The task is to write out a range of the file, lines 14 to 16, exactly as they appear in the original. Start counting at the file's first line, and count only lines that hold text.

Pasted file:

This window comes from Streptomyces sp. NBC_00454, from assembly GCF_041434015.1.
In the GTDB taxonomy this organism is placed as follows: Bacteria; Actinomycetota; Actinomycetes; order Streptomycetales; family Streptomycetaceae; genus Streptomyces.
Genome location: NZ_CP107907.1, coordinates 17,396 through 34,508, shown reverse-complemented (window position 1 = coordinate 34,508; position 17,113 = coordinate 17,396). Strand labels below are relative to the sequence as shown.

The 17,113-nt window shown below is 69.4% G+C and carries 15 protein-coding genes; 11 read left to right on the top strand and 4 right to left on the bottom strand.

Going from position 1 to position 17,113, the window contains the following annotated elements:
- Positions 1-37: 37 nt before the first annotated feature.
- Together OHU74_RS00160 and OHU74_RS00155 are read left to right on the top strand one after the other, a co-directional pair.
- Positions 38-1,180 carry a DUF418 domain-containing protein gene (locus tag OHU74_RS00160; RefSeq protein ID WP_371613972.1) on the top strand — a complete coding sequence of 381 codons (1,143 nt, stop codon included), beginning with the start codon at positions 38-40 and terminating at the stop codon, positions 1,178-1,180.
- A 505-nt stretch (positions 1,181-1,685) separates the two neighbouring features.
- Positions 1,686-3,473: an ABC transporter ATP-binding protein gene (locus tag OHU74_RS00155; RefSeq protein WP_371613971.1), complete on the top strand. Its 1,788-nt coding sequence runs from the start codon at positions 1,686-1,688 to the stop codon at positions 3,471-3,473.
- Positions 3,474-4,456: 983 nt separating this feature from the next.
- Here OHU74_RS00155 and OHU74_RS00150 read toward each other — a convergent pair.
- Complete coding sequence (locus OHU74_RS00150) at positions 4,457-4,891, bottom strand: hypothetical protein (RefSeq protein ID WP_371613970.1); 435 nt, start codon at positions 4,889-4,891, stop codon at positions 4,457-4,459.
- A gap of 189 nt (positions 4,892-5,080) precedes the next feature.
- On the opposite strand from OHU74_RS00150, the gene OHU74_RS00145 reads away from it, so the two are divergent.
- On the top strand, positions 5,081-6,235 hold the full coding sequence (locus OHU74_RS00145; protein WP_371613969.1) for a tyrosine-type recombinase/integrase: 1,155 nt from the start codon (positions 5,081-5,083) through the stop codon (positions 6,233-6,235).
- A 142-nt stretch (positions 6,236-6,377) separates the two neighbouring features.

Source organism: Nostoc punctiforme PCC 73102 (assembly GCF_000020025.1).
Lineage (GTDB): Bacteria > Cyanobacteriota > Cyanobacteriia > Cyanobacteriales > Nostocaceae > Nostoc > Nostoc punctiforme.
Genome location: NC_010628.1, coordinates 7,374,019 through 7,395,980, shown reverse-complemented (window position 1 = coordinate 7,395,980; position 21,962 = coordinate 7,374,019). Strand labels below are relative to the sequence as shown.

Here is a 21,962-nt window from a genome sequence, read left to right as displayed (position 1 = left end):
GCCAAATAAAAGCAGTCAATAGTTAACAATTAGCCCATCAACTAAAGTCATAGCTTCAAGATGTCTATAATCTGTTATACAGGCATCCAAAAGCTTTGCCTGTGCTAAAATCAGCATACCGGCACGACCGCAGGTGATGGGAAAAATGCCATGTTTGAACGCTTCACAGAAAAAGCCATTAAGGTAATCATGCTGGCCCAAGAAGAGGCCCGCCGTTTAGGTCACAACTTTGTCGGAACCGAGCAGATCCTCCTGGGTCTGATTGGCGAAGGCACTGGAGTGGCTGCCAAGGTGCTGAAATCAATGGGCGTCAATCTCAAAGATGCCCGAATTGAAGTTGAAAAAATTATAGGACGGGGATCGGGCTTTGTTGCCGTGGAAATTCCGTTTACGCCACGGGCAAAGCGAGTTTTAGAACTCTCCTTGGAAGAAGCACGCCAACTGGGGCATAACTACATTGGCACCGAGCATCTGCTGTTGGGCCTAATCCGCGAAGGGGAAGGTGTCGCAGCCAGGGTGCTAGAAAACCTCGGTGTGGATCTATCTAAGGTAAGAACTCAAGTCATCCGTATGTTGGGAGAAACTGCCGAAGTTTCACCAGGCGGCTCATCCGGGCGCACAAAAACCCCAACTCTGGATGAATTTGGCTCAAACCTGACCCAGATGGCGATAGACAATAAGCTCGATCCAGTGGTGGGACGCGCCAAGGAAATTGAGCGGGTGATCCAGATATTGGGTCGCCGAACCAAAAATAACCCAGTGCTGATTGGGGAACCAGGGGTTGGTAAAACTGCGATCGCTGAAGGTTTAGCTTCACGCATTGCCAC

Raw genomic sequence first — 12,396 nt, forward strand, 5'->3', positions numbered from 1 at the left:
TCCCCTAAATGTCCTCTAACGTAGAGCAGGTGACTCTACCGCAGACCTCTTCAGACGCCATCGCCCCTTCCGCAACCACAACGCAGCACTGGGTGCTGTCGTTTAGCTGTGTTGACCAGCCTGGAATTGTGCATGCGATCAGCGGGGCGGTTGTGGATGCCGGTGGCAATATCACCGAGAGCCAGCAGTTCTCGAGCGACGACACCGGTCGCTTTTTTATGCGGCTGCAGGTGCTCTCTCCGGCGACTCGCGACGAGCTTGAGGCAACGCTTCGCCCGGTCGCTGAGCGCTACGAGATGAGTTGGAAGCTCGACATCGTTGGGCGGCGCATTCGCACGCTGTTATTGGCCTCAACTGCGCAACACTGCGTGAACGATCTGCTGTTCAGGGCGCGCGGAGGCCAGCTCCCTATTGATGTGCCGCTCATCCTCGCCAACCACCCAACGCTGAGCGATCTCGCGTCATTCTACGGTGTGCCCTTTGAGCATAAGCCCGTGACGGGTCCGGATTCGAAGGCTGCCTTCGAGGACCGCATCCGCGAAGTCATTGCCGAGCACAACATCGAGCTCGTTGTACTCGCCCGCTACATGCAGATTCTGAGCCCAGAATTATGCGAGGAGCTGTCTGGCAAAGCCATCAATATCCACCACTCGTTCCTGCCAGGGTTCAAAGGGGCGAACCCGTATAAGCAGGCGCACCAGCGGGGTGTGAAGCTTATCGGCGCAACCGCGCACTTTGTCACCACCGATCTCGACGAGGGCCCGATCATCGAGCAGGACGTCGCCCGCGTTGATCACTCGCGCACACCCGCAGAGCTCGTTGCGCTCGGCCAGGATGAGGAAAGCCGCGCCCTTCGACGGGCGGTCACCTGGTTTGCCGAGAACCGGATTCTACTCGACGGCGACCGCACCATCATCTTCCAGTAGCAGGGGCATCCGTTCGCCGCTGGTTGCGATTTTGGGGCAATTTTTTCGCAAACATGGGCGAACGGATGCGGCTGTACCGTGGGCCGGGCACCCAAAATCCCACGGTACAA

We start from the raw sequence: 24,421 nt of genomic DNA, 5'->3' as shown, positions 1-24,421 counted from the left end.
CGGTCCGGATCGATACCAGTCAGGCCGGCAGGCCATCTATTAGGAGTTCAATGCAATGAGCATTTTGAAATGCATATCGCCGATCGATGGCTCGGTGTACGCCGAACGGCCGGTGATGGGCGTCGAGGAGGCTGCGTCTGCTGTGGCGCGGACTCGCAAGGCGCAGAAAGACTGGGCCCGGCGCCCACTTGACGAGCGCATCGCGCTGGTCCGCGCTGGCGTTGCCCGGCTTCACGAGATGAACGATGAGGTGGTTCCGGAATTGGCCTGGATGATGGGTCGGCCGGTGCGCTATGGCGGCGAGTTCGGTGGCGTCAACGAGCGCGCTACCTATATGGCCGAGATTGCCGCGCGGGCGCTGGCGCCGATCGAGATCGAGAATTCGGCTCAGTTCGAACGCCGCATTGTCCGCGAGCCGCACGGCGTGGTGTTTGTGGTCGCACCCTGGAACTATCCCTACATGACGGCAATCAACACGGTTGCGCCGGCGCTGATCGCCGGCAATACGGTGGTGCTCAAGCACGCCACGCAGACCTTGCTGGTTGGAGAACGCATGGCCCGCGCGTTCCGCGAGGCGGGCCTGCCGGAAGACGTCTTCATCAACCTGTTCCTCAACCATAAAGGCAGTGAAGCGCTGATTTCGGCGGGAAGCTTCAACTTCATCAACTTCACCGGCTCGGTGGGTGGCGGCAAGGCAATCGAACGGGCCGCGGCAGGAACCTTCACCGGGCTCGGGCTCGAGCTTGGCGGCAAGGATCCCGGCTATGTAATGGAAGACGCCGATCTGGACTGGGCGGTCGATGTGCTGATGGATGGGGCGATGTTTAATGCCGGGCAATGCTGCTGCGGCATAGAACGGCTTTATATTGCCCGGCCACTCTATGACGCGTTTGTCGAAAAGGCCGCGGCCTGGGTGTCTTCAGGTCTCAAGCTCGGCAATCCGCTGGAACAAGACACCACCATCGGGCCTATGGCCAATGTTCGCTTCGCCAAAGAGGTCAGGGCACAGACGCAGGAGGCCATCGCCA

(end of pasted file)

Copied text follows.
- A gap of 189 nt (positions 4,892-5,080) precedes the next feature.
- On the opposite strand from OHU74_RS00150, the gene OHU74_RS00145 reads away from it, so the two are divergent.
- On the top strand, positions 5,081-6,235 hold the full coding sequence (locus OHU74_RS00145; protein WP_371613969.1) for a tyrosine-type recombinase/integrase: 1,155 nt from the start codon (positions 5,081-5,083) through the stop codon (positions 6,233-6,235).